LONDON (Reuters) - Prime Minister Boris Johnson will visit Northern Ireland on Thursday to talk up the strength of union between Britain’s constituent nations and promise a strong rebound from the coronavirus crisis.
Johnson will also meet Ireland’s new prime minister Micheál Martin for the first time since the formation of a new Irish coalition government in June.
On his first visit to Northern Ireland since the COVID-19 pandemic, Johnson wants to firm up ties badly strained by several years of acrimonious Brexit negotiations.
“As the country begins to get back on its feet in the wake of coronavirus, we cannot simply strive to rebuild, but we must commit to building back stronger than ever,” he said in a statement.
His message echoes that made on a similar trip to Scotland, where polls show support for independence now outstrips that for remaining part of the union.
Northern Ireland’s views on leaving the United Kingdom are still largely split along sectarian lines with many Catholics favouring the creation of a united Ireland while pro-British Protestants favour the status quo.
The dispute fuelled three decades of bloodshed that largely ended with a 1998 peace deal.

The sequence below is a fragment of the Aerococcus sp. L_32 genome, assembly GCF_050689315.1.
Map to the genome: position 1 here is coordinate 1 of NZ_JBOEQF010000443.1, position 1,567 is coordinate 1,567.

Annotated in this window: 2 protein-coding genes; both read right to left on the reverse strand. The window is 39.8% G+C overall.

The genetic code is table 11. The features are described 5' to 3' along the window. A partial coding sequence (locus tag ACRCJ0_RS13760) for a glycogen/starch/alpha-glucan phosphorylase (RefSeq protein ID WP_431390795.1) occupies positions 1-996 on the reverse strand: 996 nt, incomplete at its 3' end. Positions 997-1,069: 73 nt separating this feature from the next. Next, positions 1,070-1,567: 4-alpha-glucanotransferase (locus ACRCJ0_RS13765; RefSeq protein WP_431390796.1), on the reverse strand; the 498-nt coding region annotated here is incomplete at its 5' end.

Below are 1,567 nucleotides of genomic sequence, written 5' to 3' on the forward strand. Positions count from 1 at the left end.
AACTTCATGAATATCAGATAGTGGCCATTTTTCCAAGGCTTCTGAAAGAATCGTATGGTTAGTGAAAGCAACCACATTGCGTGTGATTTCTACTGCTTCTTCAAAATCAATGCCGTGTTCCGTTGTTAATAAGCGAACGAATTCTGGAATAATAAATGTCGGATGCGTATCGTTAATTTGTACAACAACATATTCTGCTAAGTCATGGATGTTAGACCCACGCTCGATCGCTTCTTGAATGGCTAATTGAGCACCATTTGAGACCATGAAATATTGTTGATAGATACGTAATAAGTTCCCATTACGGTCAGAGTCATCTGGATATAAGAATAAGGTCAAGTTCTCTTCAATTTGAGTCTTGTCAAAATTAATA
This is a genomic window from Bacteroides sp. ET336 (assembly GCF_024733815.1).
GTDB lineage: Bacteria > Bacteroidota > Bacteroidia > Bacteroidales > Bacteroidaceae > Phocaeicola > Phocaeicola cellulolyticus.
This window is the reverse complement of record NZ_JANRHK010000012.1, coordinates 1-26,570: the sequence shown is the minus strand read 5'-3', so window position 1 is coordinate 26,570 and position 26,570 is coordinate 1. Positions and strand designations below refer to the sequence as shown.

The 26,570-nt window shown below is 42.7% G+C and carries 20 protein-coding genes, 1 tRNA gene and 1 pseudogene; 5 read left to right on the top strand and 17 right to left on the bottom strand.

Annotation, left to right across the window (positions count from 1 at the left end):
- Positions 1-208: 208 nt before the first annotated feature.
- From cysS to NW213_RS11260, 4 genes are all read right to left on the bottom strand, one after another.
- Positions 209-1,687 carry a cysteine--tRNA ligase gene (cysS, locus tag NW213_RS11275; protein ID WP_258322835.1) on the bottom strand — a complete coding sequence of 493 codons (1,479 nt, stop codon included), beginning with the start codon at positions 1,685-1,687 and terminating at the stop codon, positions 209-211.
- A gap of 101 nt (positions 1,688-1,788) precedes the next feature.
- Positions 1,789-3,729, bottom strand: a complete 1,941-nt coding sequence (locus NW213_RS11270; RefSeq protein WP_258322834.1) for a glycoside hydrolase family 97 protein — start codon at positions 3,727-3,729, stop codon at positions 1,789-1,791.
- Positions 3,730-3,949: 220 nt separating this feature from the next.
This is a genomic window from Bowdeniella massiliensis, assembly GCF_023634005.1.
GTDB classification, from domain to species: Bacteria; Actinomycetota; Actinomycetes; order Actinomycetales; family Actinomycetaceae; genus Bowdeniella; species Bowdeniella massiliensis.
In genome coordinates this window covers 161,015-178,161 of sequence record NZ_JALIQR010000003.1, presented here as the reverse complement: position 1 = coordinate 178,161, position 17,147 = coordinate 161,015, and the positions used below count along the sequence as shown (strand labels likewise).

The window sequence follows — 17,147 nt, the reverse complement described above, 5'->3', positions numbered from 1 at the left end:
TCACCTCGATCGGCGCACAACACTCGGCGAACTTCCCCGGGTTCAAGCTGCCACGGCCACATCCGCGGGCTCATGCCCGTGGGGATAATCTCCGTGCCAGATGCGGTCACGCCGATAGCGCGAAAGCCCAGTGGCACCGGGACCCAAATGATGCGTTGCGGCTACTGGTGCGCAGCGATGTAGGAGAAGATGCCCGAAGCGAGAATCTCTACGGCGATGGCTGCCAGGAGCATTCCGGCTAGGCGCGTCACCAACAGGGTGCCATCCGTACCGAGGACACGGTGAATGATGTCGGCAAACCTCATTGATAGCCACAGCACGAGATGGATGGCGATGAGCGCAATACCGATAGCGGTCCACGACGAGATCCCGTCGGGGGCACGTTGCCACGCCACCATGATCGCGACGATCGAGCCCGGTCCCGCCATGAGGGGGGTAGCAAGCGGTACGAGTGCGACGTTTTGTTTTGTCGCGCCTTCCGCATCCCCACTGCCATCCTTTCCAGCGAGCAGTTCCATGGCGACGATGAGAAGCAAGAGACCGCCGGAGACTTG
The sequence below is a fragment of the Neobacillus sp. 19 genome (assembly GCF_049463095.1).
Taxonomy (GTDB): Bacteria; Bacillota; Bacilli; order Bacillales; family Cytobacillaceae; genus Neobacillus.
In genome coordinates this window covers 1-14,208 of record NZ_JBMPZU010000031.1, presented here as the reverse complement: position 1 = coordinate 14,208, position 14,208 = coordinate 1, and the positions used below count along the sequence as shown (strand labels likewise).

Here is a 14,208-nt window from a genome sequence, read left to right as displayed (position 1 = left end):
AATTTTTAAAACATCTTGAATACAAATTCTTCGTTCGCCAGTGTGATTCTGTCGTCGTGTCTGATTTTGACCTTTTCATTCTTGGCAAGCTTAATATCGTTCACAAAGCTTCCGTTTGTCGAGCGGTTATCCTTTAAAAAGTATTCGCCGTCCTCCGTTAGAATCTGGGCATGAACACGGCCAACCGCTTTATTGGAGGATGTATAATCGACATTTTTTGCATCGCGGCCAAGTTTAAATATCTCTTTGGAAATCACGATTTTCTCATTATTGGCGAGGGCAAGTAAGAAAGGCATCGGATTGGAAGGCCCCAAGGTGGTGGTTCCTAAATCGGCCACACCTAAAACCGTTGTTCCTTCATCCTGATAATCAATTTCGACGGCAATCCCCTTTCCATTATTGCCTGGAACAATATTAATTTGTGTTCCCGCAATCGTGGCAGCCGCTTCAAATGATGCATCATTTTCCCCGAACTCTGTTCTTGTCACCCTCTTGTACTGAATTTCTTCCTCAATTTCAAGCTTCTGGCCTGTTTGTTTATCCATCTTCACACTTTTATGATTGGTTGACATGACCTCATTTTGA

Northern Ireland voted 56 to 44% to remain in the European Union in a 2016 Brexit referendum, when the United Kingdom as a whole voted 52 to 48 to leave.
That angered Irish nationalists, who feared they would be cut off from friends and relatives in the Republic of Ireland, one of the EU’s most enthusiastic members - prompting some to call for a referendum on leaving the United Kingdom.
The subsequent Brexit negotiations in turn angered pro-British unionists who were outraged at Johnson’s decision to agree a Brexit deal that will see EU customs rates and regulations remain in place Northern Ireland while the rest of Britain goes its own way.
Reporting by William James in London and Conor Humphries in Dublin; editing by Stephen Addison
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